If the machine really does end up getting confused then this guide could help, Windows updates stuck on Shutdown or reboot – “Installing Update…”.

Do not turn off your machine or reboot it as you will just get stuck on the “Installing Updates…” message again. The reason this is happening is because of a corrupt update or a corrupt update database. Either way, the fix is pretty simple if you have a basic understanding of computers.

There is a folder under the Windows directory called “SoftwareDistribution”. This folder is where all Windows Updates are downloaded to and run from as well as the Windows Update database being in here. So, if it is corrupt, we need to get rid of it and recreate it from scratch – this will fix your problems.

First of all, you cannot just go in and delete or rename the folder, there is a Windows Update service running that will stop you from doing this. So, the plan is to stop the service, rename the current folder, start the service again which will then in turn recreate your SoftwareDistribution folder and Windows Update database.

Open an Admin Commnad prompt and run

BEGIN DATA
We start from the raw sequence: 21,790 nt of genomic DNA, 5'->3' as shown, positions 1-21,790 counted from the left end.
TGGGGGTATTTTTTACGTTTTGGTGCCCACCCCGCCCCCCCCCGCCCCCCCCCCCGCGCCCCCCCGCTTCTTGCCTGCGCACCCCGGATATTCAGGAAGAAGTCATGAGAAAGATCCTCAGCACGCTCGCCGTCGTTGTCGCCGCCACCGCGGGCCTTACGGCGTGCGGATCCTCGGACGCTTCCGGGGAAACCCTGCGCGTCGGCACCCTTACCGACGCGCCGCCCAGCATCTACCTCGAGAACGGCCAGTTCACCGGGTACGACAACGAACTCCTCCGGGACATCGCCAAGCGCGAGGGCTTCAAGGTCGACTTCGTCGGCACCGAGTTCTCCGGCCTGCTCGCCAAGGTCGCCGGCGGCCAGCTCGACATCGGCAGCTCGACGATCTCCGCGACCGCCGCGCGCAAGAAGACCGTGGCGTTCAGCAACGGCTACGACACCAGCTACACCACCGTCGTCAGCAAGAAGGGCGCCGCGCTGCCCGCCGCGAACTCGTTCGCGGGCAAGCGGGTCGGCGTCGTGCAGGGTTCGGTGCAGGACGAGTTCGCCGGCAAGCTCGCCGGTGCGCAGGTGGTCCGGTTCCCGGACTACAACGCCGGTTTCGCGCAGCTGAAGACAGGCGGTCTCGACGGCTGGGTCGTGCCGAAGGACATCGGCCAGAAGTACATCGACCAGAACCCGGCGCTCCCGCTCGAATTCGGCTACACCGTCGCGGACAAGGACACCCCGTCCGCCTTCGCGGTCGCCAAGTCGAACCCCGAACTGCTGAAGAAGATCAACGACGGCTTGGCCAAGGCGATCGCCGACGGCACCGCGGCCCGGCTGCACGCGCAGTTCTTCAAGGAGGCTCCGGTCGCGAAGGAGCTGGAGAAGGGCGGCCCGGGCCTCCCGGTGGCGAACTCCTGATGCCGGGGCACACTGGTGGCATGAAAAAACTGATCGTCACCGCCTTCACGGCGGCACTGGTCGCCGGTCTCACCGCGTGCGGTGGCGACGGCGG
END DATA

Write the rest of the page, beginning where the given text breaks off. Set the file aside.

net stop wuauserv
ren c:\windows\softwaredistribution sd.old 
net start wuauserv

Once this has restarted, you should now notice that the SoftwareDistribution Folder has been recreated – you should now restart your computer and you should notice that it reboots without any problems.

But wait – there is one last thing that you need to be aware of. As you have now completely removed the old SoftwareDistribution database, when you next run Windows Updates, it will not know that it has been run before and may through an error. Ignore this and just click “Check for Updates”. It will then check the machine, see that it has a number of updates and catch up with itself again.

As an aside, I would recommend that you do not use Vista, unless it is for a Vista specific bug tracking or support issue, and upgrade to Windows 7 instead - it is much more efficient and stable. Vista was arguably, one of the worst versions of Windows that was ever released, on a par with ME.

It could boost performance if you can find a dirt cheap old Windows 7 disk, with license, on eBay or in a market. I have a lot of old laptops that were designed for XP, and they run Windows 7 just fine - however, Vista just made them run dog slow

  • +1 Re Vista! It's a friend's laptop, the laptop itself isn't worth installing anything on, but he can't afford to upgrade. – Skytunnel Apr 17 '16 at 8:14
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    @Skytunnel - Ah, I see, well that is a shame, but it could boost performance if they can find a dirt cheap old Windows 7 disk, with license, on eBay or in a market. I have a lot of old laptops that were designed for XP, and they run Windows 7 just fine - however, Vista just made them run dog slow. – Greenonline Apr 17 '16 at 8:18
  • that's a good idea, hadn't thought of that. Will suggest that too him. Thanks – Skytunnel Apr 17 '16 at 8:21
  • the force shutdown failed, see update on question. – Skytunnel Apr 17 '16 at 17:43
  • @Skytunnel - hmm, not good – Greenonline Apr 17 '16 at 18:00